I gazed in the void, mesmerized by the inky darkness. Shadows danced around and seemed to whisper menacingly sweet, "Welcome to Purgatory." My heartbeat faltered before picking up at an abnormally fast pace as I glanced down at my hand, which was slowly fading to black and spreading through my veins. I squeezed my eyes shut, only to feel my eyelids fade away to match the surrounding emptiness. Panic seeped in slowly and I welcomed the distraction. I had always been afraid of the dark.
The sky is falling.
Or so it seems to the passengers aboard the corkscrewing plane. The stuttering rumble of the engine provides a chilling baseline to the cacophony of screams, offering up a macabre chorus that soars and halts as people and bags alike are thrown like rag dolls against the sides of the vessel. There is no time nor room for thinking, or mourning, or regretting: there is only pain and adrenaline and terror flowering like bruises.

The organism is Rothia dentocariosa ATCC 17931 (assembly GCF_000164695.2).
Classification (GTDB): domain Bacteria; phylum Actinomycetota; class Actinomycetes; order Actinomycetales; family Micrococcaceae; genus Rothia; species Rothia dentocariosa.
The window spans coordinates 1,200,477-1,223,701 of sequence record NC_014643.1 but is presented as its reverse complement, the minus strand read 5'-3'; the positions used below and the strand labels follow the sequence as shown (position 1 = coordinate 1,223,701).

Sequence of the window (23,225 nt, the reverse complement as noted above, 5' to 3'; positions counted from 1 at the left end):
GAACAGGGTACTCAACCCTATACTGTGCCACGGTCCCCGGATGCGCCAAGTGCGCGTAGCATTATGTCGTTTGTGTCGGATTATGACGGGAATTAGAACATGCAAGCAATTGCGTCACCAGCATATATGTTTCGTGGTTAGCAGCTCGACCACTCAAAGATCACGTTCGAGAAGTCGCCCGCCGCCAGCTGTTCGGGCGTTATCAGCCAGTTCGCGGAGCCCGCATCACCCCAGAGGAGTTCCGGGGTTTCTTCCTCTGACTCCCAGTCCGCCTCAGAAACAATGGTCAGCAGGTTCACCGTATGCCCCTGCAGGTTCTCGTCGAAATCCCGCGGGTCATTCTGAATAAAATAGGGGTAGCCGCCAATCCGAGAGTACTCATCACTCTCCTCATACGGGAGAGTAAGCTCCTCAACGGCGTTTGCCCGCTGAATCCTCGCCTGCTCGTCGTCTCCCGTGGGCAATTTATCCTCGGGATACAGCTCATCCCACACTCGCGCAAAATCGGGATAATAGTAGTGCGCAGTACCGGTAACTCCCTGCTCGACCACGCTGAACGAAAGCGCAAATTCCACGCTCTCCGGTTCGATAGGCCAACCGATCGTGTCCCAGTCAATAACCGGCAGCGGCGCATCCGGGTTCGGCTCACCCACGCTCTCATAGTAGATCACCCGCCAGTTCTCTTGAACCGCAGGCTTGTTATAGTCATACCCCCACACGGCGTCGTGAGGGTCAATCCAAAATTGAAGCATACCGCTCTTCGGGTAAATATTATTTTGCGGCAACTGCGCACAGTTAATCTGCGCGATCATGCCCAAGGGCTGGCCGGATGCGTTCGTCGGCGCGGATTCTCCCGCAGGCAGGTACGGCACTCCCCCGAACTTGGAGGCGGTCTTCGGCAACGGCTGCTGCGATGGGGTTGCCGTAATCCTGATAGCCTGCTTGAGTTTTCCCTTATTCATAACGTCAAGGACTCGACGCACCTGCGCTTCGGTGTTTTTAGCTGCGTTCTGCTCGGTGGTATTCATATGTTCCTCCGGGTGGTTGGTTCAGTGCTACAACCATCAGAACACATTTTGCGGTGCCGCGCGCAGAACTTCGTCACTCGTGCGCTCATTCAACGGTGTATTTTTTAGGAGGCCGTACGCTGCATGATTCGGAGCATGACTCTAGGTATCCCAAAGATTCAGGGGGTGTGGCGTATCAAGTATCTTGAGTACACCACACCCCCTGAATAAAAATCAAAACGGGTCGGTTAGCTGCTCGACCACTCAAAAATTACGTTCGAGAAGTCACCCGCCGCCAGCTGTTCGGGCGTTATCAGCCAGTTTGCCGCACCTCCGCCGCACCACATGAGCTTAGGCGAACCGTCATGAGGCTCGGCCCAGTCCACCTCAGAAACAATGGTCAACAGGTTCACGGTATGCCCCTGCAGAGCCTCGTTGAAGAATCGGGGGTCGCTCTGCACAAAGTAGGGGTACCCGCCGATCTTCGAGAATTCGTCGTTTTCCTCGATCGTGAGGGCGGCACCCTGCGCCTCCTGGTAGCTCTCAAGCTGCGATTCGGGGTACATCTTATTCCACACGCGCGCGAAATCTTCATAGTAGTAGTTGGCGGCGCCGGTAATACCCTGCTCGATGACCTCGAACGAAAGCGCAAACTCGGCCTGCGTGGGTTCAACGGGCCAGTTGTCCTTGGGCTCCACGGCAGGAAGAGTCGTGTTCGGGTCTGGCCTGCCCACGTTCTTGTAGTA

A spectator in the fields below sees the plane, toy-sized, spiraling soundlessly, almost serenely, trailing charcoal smoke and a bite of sun-bright orange flaring from the left engine, falling at a perfect forty-five degree angle towards the glittering ocean below. He grabs at his neck for the camera that isn't there: this is what he thinks of first when he sees the corkscrewing plane, not the lives about to be lost or the explosion or the terror, but the terrible beauty and poetry of the white plane against the cyan sky and that flare of sunset orange. Later, he will wonder why.
Now, though, as he shields his eyes from the sun, what he sees next pushes any thought of the camera out of his mind.
The plane has stopped.
The flames have frozen in red-orange shards, as though they've crystallized and shattered.
Inside the plane, the people hang suspended in midair, along with their bags. Below, the photographer wishes fervently for a camera, to capture the blown-glass flames, the motionless bend of the wheat in which he stands. But he can't move. He can't even blink.